When I have a grand drawing idea I usually pencil it out and then scan it so I can put more nuance into it than just inking allows. I sketched this lady so long ago, I am not sure what the grand idea was. Now it is colored.
I inherited a strange little picture from my grandmother of two horses frightened by a storm, perhaps, or running towards some lightening. I remember staring up at the horses’ pop eyes during nap time, and am terribly satisfied having it in my house. This terrible cell phone picture is of my dining room wall, horse picture included.
It never crossed my mind to find out more about it, even though I had never seen its like anywhere else. You can imagine my surprise when I saw it included in the gallery wall of interior designer Lauren Liess | Pure Style Home while flipping through a home decorating magazine. Liess’ style is much more polished and muted, but the horse picture has the same kind of punch, I think. It is an oddity: something banal enough to look past and yet odd enough to furrow the brow upon closer inspection.
After a little searching I found that it is called Spirited Horses by Henri LeRoy (1851- ) a still life painter in France (*05/11/2015 now in question, see link to continuing research below). LeRoy’s catalog, as far as I could find, revolved around prints of fruit and flowers with a few landscapes thrown in. All of his pictures have the same feel: a controlled and factual reproduction of the subject, but strange–like looking through a warped glass. They are just a little bit naive.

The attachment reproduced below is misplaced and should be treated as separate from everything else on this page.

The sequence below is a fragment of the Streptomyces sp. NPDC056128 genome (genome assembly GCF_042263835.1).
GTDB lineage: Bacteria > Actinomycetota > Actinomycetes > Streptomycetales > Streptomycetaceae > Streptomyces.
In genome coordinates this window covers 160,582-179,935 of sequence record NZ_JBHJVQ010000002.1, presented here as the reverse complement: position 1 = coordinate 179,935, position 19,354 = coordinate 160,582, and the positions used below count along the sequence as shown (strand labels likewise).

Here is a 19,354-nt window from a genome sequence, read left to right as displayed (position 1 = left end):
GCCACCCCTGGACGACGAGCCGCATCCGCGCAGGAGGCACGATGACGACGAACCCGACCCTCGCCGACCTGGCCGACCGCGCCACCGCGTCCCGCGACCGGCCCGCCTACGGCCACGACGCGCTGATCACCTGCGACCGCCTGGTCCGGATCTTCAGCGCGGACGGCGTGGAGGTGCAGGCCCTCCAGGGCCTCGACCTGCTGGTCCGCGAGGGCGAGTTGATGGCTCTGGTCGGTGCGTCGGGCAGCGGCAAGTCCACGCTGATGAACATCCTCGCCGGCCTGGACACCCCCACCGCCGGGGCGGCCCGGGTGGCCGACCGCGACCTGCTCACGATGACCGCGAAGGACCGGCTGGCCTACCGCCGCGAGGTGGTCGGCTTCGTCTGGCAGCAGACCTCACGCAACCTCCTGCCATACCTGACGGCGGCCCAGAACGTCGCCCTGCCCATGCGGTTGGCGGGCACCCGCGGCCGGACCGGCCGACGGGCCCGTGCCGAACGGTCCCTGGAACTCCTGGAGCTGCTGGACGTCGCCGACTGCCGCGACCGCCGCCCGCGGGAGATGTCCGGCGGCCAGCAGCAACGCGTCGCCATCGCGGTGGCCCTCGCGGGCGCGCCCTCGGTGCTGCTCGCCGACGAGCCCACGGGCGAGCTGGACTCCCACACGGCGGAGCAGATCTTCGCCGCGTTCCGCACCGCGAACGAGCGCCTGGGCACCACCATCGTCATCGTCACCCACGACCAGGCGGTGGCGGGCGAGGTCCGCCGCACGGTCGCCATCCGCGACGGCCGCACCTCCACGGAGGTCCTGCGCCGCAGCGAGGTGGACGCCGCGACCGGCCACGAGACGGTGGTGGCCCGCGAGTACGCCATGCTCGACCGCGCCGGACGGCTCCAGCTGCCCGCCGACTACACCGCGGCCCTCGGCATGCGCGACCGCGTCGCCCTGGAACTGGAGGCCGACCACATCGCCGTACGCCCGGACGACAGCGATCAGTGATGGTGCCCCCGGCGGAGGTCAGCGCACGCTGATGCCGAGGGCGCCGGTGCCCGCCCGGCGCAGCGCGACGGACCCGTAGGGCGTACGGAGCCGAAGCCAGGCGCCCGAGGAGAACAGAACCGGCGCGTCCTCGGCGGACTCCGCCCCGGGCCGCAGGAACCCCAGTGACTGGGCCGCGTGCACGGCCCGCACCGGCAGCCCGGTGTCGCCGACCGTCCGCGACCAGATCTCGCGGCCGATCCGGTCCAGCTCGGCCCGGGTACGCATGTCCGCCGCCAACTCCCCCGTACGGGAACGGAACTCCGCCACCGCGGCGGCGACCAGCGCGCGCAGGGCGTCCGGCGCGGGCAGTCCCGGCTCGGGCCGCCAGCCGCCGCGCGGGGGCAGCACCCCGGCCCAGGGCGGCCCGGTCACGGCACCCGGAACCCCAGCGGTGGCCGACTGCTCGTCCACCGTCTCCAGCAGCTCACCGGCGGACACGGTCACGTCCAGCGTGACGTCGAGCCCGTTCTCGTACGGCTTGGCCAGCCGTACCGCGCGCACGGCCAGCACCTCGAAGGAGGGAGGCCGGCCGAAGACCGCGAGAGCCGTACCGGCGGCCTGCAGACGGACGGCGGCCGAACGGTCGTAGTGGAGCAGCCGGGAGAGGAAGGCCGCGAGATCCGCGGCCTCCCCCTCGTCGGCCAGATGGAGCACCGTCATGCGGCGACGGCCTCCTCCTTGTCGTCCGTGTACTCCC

I wanted to find out more about Henri LeRoy, but have been unsuccessful. He, like several other Victorian chromolithograph artists, produced much in a new and flourishing world of consumer driven art. Many chromolithographs were known for their publishers over their artists. They found a champion in Harriet Beecher Stowe who lauded them as an asset to interior decoration (Rotskoff). Perhaps because of Stowe’s support, and perhaps because a new and thriving middle class had grown from industrialism, consumption of these prints soared between 1840-1900. They were so popular, as was using the technology for cards and advertisements, that the time period became known as the “chromo civilization” (according to Wikipedia). Like any pop-art, they were not made to last and the numbers of undamaged prints out there have dwindled over the years, which is probably why I’ve only just seen Henri LeRoy’s Spirited Horses on anyone else’s wall.
cited: Lori E. Rotskoff (1997) Decorating the Dining-Room: Still-Life Chromolithographs and Domestic Ideology in Nineteenth-Century America. Journal of American Studies, Vol. 31, No. 1 (Apr., 1997), pp. 19-42
The Sketchbook Project 2013 is the most fabulous thing I have read about all year, maybe longer. A library in Brooklyn has a collection of artists sketchbooks. You can buy one of their specially made sketchbooks, fill it up, and they will keep it and tend it in true library tradition. It may even go on a gallery trip across the country. I finally have a terrible and driving reason to go to New York. I must see the sketchbooks. An article in the New York Times talks a little more about it.
There’s something that tickles me about bringing some fiction into reality, I want more of it. I want to live in the town where Fraley’s Robot Repair shop warms the window of a vacant store shop: Toby Atticus Fraley, Public Art Installation. And, of course, when I saw this I immediately thought of the Echo Park Time Travel Mart by 826LA — an equally fascinating idea by a non-profit writing and tutoring center.